Home #Hwoodtimes Appreciating the Changing Relationship With Your Older, Fragile Parent

Appreciating the Changing Relationship With Your Older, Fragile Parent

By Amy Cameron O’Rourke, author of The Fragile Years

(The Hollywood Times) 5/12/22 – Those of us with parents in their older, fragile years can find it challenging to adjust to the relationship changes that aging brings. Roles have evolved. Our parents are no longer our strong and vibrant caregivers. In fact, it is often they who need help, support and care.


This can bring all sorts of mixed emotions. It’s sad to see our once-independent parents lose capabilities and autonomy. Feelings of bitterness and resentment can arise when we begin realizing the impact of the new responsibilities our parents’ needs create. Yet at the same time, there’s the joy of seeing their grandchildren or great-grandchildren crawl into their laps, and the twinkle it brings to their eyes.

This may all feel very awkward, but what we often don’t recognize is that there’s a unique beauty in the new relationship our parents’ fragility creates.


That’s because as our parents become more fragile, they also become more vulnerable. Under the right circumstances, their vulnerability opens our hearts and theirs, leading to a closer, more multifaceted and intimate connection filled with tenderness and gratitude.

Rather than denying or resenting our older parents’ vulnerability, adult children are likely to find their own lives deeply enriched by doing two things: first, embracing this new relationship; second, creating the right circumstances for it to flourish. The following choices and actions will make this possible:

Decide intentionally to enter into this phase with your older parent – including paring down other commitments as needed. For some, this might mean cutting out time watching TV or going out to dinner with friends; for others, it might mean getting help with household chores in order to make space for visits with older parents. Where possible, it might even mean cutting back to part-time work.  Whatever your choice, the intention will be to spend unhurried, unpressured time with your older parent.

Accept who they are today. Maybe Mom’s memory is not what it used to be, or Dad has developed some abrasive—and embarrassing—quirks.  Just go with it. Adjust your expectations, and know that it’s a natural part of growing older.


Slow down and do things at their pace.

When your loved ones enter the fragile zone, they literally slow down. Their activity levels, their speech, the time it takes for them to dress, shower, and complete a meal—everything takes longer.  Embrace it as part of life at this stage, and practice patience.


Do your own emotional work – so that unresolved issues don’t prevent you from stepping into this new context. Lingering resentments and anger can get in the way of your connection with your fragile parent—and can save many years of guilt and grief. In my experience, those who grieve the passing of a parent the most are the family members who never resolved their conflicts with the loved one.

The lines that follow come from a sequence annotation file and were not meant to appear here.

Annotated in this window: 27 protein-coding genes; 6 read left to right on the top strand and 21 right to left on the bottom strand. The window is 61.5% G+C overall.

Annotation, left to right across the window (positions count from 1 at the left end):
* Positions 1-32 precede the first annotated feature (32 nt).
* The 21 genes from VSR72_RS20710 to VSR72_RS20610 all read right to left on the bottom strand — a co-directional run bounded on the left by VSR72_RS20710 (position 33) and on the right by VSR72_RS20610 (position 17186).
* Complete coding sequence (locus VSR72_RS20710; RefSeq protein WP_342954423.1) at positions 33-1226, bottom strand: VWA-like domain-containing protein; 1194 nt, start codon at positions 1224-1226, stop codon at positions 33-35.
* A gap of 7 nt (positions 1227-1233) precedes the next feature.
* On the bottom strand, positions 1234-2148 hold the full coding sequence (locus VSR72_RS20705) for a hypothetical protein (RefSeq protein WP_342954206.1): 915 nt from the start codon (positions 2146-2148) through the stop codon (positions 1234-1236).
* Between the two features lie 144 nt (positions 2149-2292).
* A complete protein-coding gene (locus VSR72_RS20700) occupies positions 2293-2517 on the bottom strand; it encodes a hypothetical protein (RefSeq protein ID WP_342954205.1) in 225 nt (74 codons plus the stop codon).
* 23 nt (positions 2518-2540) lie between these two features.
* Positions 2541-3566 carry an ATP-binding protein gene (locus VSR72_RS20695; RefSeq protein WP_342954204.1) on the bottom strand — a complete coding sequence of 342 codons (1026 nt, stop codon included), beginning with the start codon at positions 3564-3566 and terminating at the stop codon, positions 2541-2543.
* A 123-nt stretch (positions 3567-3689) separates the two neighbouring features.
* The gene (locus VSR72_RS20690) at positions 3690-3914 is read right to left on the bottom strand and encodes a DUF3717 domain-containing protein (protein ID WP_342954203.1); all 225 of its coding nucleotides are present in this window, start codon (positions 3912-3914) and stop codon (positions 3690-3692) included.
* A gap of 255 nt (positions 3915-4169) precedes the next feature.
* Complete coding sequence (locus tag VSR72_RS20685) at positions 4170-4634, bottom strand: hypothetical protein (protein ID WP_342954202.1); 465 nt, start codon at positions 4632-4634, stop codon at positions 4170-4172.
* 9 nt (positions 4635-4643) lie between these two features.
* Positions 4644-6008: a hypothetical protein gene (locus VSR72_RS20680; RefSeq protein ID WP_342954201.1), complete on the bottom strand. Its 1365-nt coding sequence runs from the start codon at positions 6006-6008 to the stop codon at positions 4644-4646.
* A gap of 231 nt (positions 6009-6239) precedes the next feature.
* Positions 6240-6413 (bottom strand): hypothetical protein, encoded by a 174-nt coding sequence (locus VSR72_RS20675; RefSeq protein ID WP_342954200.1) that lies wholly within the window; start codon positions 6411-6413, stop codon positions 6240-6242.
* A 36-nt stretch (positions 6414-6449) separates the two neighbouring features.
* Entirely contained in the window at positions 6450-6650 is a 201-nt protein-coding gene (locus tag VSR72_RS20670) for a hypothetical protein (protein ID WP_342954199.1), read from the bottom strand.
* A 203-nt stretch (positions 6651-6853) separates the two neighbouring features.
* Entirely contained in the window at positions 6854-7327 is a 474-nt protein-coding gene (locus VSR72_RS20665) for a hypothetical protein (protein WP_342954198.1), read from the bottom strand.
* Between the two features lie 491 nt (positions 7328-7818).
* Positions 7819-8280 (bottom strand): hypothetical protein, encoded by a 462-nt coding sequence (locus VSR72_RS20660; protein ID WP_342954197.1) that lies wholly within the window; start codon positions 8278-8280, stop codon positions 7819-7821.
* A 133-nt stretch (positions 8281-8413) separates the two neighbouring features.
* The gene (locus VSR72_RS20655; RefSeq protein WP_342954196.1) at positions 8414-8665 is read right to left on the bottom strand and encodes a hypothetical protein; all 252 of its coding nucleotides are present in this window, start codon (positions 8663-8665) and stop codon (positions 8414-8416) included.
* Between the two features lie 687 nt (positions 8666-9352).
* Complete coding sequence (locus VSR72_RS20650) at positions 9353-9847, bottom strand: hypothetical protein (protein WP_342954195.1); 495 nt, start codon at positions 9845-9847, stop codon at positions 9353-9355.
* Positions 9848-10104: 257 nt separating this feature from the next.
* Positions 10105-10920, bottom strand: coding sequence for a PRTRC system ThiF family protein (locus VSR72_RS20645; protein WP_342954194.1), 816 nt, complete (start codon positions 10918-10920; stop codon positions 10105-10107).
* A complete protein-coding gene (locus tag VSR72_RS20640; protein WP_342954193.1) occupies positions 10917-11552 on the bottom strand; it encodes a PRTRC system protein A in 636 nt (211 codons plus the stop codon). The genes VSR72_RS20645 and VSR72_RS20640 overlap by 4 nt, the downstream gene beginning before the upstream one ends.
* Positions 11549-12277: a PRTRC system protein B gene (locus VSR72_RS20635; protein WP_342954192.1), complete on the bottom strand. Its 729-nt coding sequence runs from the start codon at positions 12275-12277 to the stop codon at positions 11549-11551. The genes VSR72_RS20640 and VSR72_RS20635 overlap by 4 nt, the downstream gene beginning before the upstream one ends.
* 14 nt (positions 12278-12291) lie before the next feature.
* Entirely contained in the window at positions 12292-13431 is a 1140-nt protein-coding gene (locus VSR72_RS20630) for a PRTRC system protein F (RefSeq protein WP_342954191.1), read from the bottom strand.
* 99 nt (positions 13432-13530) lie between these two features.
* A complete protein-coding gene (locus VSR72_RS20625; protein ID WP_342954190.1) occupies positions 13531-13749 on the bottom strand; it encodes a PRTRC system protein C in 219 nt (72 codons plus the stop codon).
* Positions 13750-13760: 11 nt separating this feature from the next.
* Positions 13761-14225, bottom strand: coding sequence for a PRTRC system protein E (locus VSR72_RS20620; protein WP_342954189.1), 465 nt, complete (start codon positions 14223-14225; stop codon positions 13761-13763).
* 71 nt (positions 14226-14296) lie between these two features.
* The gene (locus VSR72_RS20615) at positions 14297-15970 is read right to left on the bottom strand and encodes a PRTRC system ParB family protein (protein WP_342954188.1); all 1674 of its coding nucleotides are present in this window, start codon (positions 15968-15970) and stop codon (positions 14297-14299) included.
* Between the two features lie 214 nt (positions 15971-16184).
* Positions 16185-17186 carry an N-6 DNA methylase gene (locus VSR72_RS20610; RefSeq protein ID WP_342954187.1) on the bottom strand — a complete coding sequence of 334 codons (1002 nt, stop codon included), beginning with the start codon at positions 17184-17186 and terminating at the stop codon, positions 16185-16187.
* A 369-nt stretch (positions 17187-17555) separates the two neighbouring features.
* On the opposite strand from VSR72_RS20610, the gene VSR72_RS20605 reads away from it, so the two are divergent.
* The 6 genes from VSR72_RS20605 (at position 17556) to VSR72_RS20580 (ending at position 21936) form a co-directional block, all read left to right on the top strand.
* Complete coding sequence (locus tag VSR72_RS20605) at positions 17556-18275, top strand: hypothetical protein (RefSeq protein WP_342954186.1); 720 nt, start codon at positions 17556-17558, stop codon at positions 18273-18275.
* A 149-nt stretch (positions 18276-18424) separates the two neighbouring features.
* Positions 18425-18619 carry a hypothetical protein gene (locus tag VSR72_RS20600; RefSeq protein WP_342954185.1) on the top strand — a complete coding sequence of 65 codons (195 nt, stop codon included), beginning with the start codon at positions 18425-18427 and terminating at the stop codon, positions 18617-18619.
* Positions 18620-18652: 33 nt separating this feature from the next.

Build a support system.  For example, counseling to help manage the anxiety and stress that inevitably arise when parents are in their fragile years.  Or a network of friends and neighbors who can help you with chores and practical matters so you can free up time to spend with your parent. Do what it takes to make sure you have the care and support you need in order to be there for your parent emotionally.


These steps will allow you to find the peace you need to appreciate this stage of your parent’s life and the new dynamic between you—and will leave room for a whole new, potentially beautiful relationship to flourish.


Amy Cameron O’Rourke is a nationally-known pioneer and advocate for senior care in the U.S. She has been a professional care manager for more than 40 years, with 20 of those years at the helm of The Cameron Group (now Arosa), which she founded, as well as O’Rourke & Associates in Orlando, Florida. Amy is also the author of The Fragile Years.



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Valerie Milano is the well-connected Senior Editor and TV Critic at, a website that aggregates showbiz news curated for, and written by, insiders of the entertainment industry. (@HwoodTimes @TheHollywood.Times) Milano, whose extraordinary talents for networking in the famously tight-clad enclave of Hollywood have placed her at the center of the industry’s top red carpets and events since 1984, heads daily operations of a uniquely accessible, yet carefully targeted publication. For years, Milano sat on the board as a chief organizer of the Television Critics Association’s press tours, held twice a year in Beverly Hills and Pasadena. She has written for Communications Daily, Discover Hollywood, Hollywood Today, Television International, and Video Age International, and contributed to countless other magazines and digests. Valerie works closely with the Human Rights Campaign as a distinguished Fed Club Council Member. She also works with GLSEN, GLAAD, Outfest, NCLR, LAMBDA Legal, and the Desert Aids Project, in addition to donating both time and finances to high-profile nonprofits. She has been an active member of the Los Angeles Press Club for a couple of years and looks forward to the possibility of contributing to the future success of its endeavors. Milano’s passion for meeting people extends from Los Feliz to her favorite getaway, Palm Springs. There, she is a member of the Palm Springs Museum of Art and a prominent Old Las Palmas-area patron.